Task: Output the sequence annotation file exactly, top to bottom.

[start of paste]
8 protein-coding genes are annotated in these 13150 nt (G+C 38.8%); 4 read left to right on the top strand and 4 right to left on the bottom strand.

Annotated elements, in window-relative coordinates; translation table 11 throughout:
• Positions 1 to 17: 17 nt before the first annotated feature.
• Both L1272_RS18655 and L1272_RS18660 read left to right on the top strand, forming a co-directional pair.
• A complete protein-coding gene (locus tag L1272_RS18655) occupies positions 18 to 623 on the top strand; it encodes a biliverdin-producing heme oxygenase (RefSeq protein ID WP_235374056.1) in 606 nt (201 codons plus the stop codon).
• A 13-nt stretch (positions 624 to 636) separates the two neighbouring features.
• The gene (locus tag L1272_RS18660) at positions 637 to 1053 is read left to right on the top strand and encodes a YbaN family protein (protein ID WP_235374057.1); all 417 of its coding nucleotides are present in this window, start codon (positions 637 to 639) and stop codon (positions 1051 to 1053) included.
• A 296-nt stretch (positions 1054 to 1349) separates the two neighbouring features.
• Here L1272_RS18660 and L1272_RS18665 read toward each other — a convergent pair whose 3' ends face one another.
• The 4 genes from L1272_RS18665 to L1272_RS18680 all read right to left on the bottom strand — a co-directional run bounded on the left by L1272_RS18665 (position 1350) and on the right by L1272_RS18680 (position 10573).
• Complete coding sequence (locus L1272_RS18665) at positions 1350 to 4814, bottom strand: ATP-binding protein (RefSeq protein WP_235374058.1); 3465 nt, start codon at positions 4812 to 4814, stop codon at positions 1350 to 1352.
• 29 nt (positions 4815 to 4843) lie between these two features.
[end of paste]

8 protein-coding genes are annotated in these 13150 nt (G+C 38.8%); 4 read left to right on the top strand and 4 right to left on the bottom strand.

Annotated elements, in window-relative coordinates; translation table 11 throughout:
• Positions 1 to 17: 17 nt before the first annotated feature.
• Both L1272_RS18655 and L1272_RS18660 read left to right on the top strand, forming a co-directional pair.
• A complete protein-coding gene (locus tag L1272_RS18655) occupies positions 18 to 623 on the top strand; it encodes a biliverdin-producing heme oxygenase (RefSeq protein ID WP_235374056.1) in 606 nt (201 codons plus the stop codon).
• A 13-nt stretch (positions 624 to 636) separates the two neighbouring features.
• The gene (locus tag L1272_RS18660) at positions 637 to 1053 is read left to right on the top strand and encodes a YbaN family protein (protein ID WP_235374057.1); all 417 of its coding nucleotides are present in this window, start codon (positions 637 to 639) and stop codon (positions 1051 to 1053) included.
• A 296-nt stretch (positions 1054 to 1349) separates the two neighbouring features.
• Here L1272_RS18660 and L1272_RS18665 read toward each other — a convergent pair whose 3' ends face one another.
• The 4 genes from L1272_RS18665 to L1272_RS18680 all read right to left on the bottom strand — a co-directional run bounded on the left by L1272_RS18665 (position 1350) and on the right by L1272_RS18680 (position 10573).
• Complete coding sequence (locus L1272_RS18665) at positions 1350 to 4814, bottom strand: ATP-binding protein (RefSeq protein WP_235374058.1); 3465 nt, start codon at positions 4812 to 4814, stop codon at positions 1350 to 1352.
• 29 nt (positions 4815 to 4843) lie between these two features.